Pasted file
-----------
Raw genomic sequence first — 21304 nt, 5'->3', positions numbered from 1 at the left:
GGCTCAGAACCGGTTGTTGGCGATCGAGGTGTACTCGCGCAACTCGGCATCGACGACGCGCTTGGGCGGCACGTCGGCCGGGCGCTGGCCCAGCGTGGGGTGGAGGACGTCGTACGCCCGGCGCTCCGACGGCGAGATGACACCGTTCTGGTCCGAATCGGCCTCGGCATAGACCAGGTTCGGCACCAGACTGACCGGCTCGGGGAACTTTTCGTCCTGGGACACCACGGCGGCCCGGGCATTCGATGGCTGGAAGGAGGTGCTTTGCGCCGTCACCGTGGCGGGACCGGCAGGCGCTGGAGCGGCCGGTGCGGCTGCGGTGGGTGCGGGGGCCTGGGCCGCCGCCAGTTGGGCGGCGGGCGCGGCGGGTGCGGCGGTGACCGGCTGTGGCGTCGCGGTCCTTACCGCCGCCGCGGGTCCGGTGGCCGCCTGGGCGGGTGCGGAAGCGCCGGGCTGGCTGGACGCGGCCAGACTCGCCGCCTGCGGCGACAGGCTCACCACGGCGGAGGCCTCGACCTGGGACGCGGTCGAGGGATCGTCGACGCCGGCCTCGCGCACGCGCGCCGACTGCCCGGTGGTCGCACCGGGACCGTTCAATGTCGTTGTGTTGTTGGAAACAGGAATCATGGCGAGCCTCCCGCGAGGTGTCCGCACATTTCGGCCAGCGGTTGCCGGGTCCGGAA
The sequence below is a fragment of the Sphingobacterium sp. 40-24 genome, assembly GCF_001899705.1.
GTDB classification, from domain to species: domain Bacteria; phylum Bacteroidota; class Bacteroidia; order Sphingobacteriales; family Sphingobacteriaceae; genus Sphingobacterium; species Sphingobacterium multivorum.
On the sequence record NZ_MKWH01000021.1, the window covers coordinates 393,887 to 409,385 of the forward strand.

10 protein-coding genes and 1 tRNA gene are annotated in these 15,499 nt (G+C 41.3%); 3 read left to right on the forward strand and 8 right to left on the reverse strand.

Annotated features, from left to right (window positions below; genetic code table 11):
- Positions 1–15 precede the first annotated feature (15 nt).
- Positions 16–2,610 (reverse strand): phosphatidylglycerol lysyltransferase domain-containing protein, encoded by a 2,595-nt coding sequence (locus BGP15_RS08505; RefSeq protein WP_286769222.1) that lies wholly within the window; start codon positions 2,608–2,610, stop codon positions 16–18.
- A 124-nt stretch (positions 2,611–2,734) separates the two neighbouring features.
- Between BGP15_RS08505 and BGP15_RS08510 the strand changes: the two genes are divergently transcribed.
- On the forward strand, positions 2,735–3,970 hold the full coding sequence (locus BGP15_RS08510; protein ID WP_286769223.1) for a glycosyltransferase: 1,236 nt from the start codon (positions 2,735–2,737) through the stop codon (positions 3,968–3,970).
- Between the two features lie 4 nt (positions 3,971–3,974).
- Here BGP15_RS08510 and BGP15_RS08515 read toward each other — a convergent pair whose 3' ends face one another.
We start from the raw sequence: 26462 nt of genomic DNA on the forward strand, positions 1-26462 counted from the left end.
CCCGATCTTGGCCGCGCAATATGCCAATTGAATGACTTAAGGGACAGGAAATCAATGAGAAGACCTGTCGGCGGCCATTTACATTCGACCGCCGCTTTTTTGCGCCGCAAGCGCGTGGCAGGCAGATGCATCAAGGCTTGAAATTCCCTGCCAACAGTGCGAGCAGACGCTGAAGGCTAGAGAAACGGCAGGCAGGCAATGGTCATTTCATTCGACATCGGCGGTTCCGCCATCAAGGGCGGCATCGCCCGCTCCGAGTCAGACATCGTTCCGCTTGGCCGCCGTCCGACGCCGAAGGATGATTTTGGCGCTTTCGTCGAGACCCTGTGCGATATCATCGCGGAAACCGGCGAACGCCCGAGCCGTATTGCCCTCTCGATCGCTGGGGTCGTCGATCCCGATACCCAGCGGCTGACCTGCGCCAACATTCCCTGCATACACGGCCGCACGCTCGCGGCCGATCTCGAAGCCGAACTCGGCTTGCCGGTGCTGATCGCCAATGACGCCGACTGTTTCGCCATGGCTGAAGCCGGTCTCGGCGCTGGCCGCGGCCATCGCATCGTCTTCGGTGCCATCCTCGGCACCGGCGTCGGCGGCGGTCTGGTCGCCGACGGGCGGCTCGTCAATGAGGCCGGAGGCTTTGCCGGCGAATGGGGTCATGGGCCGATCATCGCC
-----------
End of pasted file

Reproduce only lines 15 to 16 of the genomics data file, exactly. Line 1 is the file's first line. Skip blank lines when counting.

We start from the raw sequence: 26462 nt of genomic DNA on the forward strand, positions 1-26462 counted from the left end.
CCCGATCTTGGCCGCGCAATATGCCAATTGAATGACTTAAGGGACAGGAAATCAATGAGAAGACCTGTCGGCGGCCATTTACATTCGACCGCCGCTTTTTTGCGCCGCAAGCGCGTGGCAGGCAGATGCATCAAGGCTTGAAATTCCCTGCCAACAGTGCGAGCAGACGCTGAAGGCTAGAGAAACGGCAGGCAGGCAATGGTCATTTCATTCGACATCGGCGGTTCCGCCATCAAGGGCGGCATCGCCCGCTCCGAGTCAGACATCGTTCCGCTTGGCCGCCGTCCGACGCCGAAGGATGATTTTGGCGCTTTCGTCGAGACCCTGTGCGATATCATCGCGGAAACCGGCGAACGCCCGAGCCGTATTGCCCTCTCGATCGCTGGGGTCGTCGATCCCGATACCCAGCGGCTGACCTGCGCCAACATTCCCTGCATACACGGCCGCACGCTCGCGGCCGATCTCGAAGCCGAACTCGGCTTGCCGGTGCTGATCGCCAATGACGCCGACTGTTTCGCCATGGCTGAAGCCGGTCTCGGCGCTGGCCGCGGCCATCGCATCGTCTTCGGTGCCATCCTCGGCACCGGCGTCGGCGGCGGTCTGGTCGCCGACGGGCGGCTCGTCAATGAGGCCGGAGGCTTTGCCGGCGAATGGGGTCATGGGCCGATCATCGCC